Like us on Facebook
Follow us on Twitter
View our videos on YouTube  
Quick Links...


SAPCA Members,  

We will conduct merchant education over the summer where teens will educate local retailers and encourage them to always check identification so they do not sell tobacco to minors. If you would like to be a part of the team that visits retailers this summer, text "volunteer" to #30644 or email me at noraine.buttar@alexandriava.gov.




* ATI and Keep It 360 Clubs Host Titan Takover
* ATI Club Receives Honorable Mention at WRAP Awards
* ATI Club Wishes a Fond Farewell to Graduating Seniors
* The FDA Needs to Hear From You
* Youth Leadership Conference
* Family Game Night (7/16)
* Marijuana From Colorado Illegally Flowing Into Neighboring States
* Government Allows Increased Supply of Marijuana for Medical Research
* Misusing ADHD Drugs May Cause Long-Term Impairment to Brain Function: Study


ATI and Keep It 360 Clubs Host Titan Takeover 




SAPCA's Above the Influence (ATI) and the Alexandria Campaign's on Adolescent Pregnancy's (ACAP) Keep It 360 Clubs, with the support of ACAP and SAPCA, hosted a fun teen night at the William Ramsay Recreation Center on May 16. Over 100 youth attended the "Titan Takover." The teens danced, ate, took drug and teen pregnancy quizzes, watched a K-9 presentation from the Alexandria Police Department and much more!


Check out the album on our facebook page.

ATI Club Receives Honorable Mention at WRAP Awards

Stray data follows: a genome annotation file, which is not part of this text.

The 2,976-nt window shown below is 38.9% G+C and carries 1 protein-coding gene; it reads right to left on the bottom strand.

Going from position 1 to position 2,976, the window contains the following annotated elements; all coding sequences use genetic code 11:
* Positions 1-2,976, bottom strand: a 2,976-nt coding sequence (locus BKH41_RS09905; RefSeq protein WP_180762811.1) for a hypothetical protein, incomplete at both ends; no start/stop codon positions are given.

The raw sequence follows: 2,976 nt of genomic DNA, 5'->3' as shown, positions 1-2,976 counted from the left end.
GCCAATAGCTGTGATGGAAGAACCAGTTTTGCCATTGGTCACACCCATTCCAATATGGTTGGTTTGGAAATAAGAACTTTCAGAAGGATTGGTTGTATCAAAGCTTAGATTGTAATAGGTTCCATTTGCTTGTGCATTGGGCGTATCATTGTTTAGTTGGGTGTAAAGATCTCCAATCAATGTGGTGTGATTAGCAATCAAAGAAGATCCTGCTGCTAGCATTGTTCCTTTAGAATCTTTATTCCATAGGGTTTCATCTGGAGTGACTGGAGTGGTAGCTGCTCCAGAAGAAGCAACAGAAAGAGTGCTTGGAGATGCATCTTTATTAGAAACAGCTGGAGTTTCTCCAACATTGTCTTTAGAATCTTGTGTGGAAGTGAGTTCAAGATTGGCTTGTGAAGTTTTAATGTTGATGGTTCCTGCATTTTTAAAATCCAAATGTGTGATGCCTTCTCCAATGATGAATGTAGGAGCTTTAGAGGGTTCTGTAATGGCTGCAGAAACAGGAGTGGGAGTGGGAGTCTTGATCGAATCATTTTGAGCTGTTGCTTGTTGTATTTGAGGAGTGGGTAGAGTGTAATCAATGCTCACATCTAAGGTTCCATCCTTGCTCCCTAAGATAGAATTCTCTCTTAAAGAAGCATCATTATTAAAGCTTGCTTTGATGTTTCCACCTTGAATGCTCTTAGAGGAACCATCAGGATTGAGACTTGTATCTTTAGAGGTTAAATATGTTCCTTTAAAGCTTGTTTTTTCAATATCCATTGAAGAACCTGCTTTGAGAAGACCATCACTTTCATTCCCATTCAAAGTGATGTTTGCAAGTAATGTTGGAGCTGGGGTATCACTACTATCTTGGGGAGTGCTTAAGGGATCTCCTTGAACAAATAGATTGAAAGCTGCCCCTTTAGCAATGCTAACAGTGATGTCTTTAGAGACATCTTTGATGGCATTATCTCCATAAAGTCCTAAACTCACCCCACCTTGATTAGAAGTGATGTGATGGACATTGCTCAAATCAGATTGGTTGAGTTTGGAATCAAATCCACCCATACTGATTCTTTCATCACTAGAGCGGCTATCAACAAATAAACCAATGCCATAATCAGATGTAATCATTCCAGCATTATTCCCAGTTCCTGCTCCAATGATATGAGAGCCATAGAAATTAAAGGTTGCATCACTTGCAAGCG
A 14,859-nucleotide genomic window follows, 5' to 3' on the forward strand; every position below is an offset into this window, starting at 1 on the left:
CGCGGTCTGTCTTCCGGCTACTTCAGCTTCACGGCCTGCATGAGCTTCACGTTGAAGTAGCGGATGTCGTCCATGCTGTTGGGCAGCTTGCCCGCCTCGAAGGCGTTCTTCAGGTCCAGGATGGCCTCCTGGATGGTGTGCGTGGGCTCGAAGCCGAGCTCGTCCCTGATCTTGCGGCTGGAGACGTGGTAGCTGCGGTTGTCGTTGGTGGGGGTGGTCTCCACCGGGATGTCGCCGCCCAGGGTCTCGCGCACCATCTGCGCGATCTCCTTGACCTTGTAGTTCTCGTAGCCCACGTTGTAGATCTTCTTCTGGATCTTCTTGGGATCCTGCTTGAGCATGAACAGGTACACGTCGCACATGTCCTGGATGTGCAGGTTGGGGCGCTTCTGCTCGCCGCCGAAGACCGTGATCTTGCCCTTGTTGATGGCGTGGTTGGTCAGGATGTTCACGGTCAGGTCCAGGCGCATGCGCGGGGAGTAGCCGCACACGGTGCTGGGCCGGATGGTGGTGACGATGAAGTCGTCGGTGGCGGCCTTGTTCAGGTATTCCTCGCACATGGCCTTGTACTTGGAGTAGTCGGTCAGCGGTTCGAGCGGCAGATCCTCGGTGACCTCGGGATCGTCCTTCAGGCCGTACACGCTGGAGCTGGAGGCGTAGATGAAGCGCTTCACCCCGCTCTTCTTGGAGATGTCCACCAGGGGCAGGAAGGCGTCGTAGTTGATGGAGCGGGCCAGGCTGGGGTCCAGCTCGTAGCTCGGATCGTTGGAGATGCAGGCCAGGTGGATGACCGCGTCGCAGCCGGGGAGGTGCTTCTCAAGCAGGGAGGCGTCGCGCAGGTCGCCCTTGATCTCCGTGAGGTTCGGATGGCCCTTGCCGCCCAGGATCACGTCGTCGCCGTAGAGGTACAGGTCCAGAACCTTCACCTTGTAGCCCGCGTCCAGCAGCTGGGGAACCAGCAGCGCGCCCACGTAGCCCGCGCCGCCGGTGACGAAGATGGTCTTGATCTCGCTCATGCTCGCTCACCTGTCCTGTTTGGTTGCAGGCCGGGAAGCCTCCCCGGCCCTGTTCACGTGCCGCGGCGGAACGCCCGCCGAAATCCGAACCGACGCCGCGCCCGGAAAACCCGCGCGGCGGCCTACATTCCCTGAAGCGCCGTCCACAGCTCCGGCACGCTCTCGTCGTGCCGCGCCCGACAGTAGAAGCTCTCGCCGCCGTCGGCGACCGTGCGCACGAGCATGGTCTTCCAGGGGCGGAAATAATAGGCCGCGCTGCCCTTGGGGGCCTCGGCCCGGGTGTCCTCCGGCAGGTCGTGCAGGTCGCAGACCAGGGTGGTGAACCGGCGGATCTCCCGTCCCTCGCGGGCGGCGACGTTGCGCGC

SAPCA's ATI Club received an honorable mention at the Washington Regional Alcohol Program (WRAP) awards. This annual contest honors Washington-metropolitan area high school groups for their work in promoting alcohol and drug-free lifestyles to their peers. Each school group competes against other groups within the Washington metropolitan region. Several members of the club attended an awards luncheon at Maggiano's in Washington D.C. and received a $100 prize which they will use for prevention activities in the fall.

ATI Club Wishes a Fond Farewell to our Graduating Seniors
ATI Club members honored their senior members at the final club meeting of the school year. Seniors received graduation cords and certificates of appreciation for their contributions to the club. Congratulations to Mariel Aguilar, Daelyn Hill, Kimani Aylor, Jannie Johnston, Emma West, Yahya Yaziji and Leia Moran (pictured above) with next year's club leaders.
Congratulations to next year's club president, Andrea Melara.

In addition to serving as an ATI member, Andrea is actively involved in numerous TC Williams clubs and organizations, including Key Club since her freshman year, Model United Nations since 2013, Latino Youth For Life from 2011-2012, Latin American Student Association since 2012, Emerging Leaders Program since 2013, French Honor Society since 2013 and a member and President of Spanish Honor Society since 2012. She also volunteers regularly at Mount Vernon community school and helps translate during their parent-teacher conference periods each year.



The FDA Needs to Hear From You


On April 25, 2014, the FDA proposed rules that will strictly regulate electronic cigarettes, cigars, pipe tobacco, nicotine gels, water pipe tobacco and hookahs.


The FDA is accepting public comments on the proposed regulation until August 8, 2014. Please take a few minutes to submit comments that reflect your knowledge and perspective on the issue. If you would like more information, the Tobacco Control Legal Consortium recently released several new publications related to the FDA's deeming regulation. 



Youth Leadership Conference


SAPCA will partner with ACAP to hold the third annual Youth Leadership Conference in August. Topics will include leadership, graphic design, public speaking, goal setting and many more.